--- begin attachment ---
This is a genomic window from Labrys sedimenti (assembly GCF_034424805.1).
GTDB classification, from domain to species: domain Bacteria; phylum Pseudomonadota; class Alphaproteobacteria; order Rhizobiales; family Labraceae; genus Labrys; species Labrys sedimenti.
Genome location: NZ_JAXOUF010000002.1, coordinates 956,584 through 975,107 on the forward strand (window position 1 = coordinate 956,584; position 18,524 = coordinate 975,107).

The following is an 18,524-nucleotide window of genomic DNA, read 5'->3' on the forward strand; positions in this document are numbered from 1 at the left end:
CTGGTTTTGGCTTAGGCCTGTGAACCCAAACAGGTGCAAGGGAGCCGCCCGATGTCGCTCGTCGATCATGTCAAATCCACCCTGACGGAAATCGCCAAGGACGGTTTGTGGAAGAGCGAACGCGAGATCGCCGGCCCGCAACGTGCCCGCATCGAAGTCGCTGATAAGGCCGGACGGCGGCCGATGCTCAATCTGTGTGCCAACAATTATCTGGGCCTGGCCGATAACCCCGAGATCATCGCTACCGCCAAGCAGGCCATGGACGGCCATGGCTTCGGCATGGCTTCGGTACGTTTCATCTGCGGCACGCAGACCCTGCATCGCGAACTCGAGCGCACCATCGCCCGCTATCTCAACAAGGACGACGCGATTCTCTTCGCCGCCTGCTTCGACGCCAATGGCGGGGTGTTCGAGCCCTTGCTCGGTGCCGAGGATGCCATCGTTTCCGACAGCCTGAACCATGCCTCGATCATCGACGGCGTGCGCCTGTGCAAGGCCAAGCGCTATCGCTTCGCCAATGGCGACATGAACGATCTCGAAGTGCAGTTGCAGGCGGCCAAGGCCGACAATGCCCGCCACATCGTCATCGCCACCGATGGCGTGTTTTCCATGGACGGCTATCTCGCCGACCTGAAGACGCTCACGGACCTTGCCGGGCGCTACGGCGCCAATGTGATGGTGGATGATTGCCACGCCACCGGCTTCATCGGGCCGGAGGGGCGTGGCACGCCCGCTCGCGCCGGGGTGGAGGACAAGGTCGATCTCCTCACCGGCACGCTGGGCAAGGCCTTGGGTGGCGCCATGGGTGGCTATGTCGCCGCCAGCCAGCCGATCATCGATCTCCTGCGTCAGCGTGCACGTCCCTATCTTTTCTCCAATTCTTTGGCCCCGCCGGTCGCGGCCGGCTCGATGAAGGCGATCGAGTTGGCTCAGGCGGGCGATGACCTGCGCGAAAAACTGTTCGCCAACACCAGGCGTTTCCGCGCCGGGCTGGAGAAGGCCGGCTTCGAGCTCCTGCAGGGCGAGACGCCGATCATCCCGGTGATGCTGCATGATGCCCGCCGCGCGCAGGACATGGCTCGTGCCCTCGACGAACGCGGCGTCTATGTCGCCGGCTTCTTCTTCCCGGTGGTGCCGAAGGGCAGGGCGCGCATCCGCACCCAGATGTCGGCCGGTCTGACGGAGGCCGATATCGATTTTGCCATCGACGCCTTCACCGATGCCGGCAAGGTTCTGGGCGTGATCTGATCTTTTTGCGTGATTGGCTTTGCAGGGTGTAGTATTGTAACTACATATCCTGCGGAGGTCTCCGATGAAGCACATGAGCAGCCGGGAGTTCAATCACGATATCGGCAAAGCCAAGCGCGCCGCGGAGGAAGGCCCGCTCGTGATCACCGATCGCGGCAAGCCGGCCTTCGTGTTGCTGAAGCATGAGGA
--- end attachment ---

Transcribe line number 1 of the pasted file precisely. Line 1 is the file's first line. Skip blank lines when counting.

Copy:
This is a genomic window from Labrys sedimenti (assembly GCF_034424805.1).